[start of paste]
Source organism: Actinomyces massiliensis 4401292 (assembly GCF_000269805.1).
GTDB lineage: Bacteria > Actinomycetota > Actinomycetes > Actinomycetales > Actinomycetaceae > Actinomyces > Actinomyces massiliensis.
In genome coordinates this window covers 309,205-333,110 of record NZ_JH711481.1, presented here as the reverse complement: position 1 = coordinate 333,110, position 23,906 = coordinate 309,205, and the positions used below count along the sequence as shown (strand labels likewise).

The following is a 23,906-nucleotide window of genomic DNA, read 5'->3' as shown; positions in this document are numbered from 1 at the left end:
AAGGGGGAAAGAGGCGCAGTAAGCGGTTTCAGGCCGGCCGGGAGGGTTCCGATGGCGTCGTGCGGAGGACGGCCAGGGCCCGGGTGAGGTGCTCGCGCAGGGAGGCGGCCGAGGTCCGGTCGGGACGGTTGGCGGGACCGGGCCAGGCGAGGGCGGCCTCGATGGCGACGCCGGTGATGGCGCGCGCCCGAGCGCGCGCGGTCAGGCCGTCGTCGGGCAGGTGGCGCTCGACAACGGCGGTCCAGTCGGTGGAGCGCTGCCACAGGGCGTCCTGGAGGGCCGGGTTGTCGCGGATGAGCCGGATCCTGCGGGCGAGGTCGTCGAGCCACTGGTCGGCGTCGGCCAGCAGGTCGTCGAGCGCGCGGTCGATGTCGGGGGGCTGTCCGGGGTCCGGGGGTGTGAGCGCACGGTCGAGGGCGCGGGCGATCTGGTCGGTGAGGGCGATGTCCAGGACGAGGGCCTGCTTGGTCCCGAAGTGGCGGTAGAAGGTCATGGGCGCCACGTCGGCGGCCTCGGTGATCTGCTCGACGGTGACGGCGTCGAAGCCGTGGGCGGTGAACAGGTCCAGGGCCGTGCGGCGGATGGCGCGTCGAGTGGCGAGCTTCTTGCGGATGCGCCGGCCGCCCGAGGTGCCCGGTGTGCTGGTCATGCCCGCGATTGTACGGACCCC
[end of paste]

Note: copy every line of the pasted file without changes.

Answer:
Source organism: Actinomyces massiliensis 4401292 (assembly GCF_000269805.1).
GTDB lineage: Bacteria > Actinomycetota > Actinomycetes > Actinomycetales > Actinomycetaceae > Actinomyces > Actinomyces massiliensis.
In genome coordinates this window covers 309,205-333,110 of record NZ_JH711481.1, presented here as the reverse complement: position 1 = coordinate 333,110, position 23,906 = coordinate 309,205, and the positions used below count along the sequence as shown (strand labels likewise).

The following is a 23,906-nucleotide window of genomic DNA, read 5'->3' as shown; positions in this document are numbered from 1 at the left end:
AAGGGGGAAAGAGGCGCAGTAAGCGGTTTCAGGCCGGCCGGGAGGGTTCCGATGGCGTCGTGCGGAGGACGGCCAGGGCCCGGGTGAGGTGCTCGCGCAGGGAGGCGGCCGAGGTCCGGTCGGGACGGTTGGCGGGACCGGGCCAGGCGAGGGCGGCCTCGATGGCGACGCCGGTGATGGCGCGCGCCCGAGCGCGCGCGGTCAGGCCGTCGTCGGGCAGGTGGCGCTCGACAACGGCGGTCCAGTCGGTGGAGCGCTGCCACAGGGCGTCCTGGAGGGCCGGGTTGTCGCGGATGAGCCGGATCCTGCGGGCGAGGTCGTCGAGCCACTGGTCGGCGTCGGCCAGCAGGTCGTCGAGCGCGCGGTCGATGTCGGGGGGCTGTCCGGGGTCCGGGGGTGTGAGCGCACGGTCGAGGGCGCGGGCGATCTGGTCGGTGAGGGCGATGTCCAGGACGAGGGCCTGCTTGGTCCCGAAGTGGCGGTAGAAGGTCATGGGCGCCACGTCGGCGGCCTCGGTGATCTGCTCGACGGTGACGGCGTCGAAGCCGTGGGCGGTGAACAGGTCCAGGGCCGTGCGGCGGATGGCGCGTCGAGTGGCGAGCTTCTTGCGGATGCGCCGGCCGCCCGAGGTGCCCGGTGTGCTGGTCATGCCCGCGATTGTACGGACCCC